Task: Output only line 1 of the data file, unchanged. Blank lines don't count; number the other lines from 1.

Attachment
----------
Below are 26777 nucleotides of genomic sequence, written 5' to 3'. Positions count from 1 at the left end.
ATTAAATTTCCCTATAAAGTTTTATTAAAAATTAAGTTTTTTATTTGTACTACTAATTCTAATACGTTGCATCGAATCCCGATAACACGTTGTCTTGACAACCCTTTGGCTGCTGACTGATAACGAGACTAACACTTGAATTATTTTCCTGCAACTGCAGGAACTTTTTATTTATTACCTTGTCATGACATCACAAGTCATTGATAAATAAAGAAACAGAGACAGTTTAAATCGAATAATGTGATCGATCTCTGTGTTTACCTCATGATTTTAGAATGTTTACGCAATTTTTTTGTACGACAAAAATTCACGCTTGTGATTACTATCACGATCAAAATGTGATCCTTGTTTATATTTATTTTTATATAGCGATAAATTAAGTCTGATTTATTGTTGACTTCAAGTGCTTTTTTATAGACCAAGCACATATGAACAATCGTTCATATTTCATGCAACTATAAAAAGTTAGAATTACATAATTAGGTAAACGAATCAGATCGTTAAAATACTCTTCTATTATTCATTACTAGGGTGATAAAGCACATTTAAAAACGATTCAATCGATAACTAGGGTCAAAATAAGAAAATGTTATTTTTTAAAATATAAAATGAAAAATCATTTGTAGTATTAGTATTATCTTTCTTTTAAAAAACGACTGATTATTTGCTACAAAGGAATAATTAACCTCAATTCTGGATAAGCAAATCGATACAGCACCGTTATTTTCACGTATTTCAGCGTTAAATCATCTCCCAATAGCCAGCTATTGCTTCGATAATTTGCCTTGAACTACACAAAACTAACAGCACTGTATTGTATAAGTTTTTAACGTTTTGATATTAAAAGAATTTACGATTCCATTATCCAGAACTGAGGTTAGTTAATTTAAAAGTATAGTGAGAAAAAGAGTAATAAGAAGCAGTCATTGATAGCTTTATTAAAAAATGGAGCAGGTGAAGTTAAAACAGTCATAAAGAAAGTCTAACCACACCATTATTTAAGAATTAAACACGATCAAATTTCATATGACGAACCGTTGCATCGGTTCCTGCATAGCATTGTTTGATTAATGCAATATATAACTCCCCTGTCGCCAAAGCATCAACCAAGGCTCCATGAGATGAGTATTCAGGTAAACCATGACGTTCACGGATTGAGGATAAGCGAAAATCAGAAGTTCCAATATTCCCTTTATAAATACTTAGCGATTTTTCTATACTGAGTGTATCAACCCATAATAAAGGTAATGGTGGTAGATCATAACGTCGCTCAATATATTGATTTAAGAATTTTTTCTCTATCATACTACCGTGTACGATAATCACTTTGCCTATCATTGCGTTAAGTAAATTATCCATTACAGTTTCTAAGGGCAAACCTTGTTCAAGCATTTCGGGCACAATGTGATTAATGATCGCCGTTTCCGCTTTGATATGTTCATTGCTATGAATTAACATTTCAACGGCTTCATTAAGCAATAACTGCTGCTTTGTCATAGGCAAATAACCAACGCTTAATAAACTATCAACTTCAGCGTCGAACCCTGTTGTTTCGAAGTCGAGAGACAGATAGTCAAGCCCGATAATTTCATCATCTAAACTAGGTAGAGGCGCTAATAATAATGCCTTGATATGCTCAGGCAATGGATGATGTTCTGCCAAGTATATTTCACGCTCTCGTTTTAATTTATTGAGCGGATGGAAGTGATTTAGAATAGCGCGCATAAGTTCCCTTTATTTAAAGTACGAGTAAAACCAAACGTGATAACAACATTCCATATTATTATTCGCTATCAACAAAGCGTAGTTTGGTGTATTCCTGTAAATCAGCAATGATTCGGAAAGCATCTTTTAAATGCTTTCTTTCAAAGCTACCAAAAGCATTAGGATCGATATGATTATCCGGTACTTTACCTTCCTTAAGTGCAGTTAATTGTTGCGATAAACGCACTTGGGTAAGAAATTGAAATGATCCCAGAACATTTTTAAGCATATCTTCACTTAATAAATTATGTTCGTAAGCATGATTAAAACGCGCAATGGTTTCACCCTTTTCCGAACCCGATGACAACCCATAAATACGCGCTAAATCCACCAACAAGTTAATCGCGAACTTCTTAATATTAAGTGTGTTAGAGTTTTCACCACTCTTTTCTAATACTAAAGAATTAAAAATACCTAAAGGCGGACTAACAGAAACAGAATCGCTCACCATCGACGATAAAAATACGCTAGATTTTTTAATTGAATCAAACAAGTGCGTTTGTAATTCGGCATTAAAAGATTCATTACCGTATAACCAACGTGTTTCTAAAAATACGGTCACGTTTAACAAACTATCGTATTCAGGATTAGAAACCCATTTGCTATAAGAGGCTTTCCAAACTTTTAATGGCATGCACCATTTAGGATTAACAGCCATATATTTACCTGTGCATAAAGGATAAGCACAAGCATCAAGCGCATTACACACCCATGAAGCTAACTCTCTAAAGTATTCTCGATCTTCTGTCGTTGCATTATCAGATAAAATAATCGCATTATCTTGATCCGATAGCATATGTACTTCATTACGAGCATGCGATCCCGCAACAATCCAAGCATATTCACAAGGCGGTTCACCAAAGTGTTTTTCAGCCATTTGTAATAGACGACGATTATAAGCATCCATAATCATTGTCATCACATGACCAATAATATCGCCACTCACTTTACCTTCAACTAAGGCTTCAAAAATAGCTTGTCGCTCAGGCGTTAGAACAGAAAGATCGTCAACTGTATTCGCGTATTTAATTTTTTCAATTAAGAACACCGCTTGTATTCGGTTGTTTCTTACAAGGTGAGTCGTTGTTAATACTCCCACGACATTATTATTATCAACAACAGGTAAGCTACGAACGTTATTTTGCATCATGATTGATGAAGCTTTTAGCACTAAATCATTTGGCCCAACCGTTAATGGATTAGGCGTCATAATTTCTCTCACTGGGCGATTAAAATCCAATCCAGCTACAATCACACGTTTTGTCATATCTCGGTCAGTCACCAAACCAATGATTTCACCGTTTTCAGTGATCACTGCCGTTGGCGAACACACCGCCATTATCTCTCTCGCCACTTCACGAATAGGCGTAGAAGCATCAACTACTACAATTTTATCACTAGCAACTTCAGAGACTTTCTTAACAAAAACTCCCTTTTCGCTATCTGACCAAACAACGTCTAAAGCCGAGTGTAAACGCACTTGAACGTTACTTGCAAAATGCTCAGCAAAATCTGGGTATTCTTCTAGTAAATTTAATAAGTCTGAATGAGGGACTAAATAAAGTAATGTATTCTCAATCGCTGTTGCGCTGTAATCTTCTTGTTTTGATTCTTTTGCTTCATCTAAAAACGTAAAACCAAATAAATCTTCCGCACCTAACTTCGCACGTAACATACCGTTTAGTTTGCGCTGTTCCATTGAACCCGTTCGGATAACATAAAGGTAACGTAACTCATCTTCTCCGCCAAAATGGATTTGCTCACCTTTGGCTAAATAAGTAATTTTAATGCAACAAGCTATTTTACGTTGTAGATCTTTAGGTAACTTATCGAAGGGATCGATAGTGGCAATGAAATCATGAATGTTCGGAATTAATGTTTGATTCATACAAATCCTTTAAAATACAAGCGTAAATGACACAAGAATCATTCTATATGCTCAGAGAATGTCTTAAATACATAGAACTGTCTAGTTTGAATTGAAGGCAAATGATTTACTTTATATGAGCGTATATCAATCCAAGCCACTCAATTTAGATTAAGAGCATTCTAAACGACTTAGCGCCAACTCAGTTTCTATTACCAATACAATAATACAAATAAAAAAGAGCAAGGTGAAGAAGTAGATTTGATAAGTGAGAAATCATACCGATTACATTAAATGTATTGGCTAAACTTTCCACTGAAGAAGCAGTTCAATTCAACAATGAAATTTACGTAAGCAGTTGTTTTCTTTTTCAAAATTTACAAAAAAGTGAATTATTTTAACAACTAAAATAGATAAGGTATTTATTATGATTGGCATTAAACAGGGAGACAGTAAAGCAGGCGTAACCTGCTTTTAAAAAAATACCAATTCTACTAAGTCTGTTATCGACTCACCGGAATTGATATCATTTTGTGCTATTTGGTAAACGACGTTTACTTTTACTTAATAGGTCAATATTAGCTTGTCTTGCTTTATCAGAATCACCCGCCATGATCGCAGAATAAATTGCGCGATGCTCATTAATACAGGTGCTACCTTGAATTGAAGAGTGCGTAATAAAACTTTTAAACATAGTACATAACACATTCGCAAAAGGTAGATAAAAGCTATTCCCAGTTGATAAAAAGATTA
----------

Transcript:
Below are 26777 nucleotides of genomic sequence, written 5' to 3'. Positions count from 1 at the left end.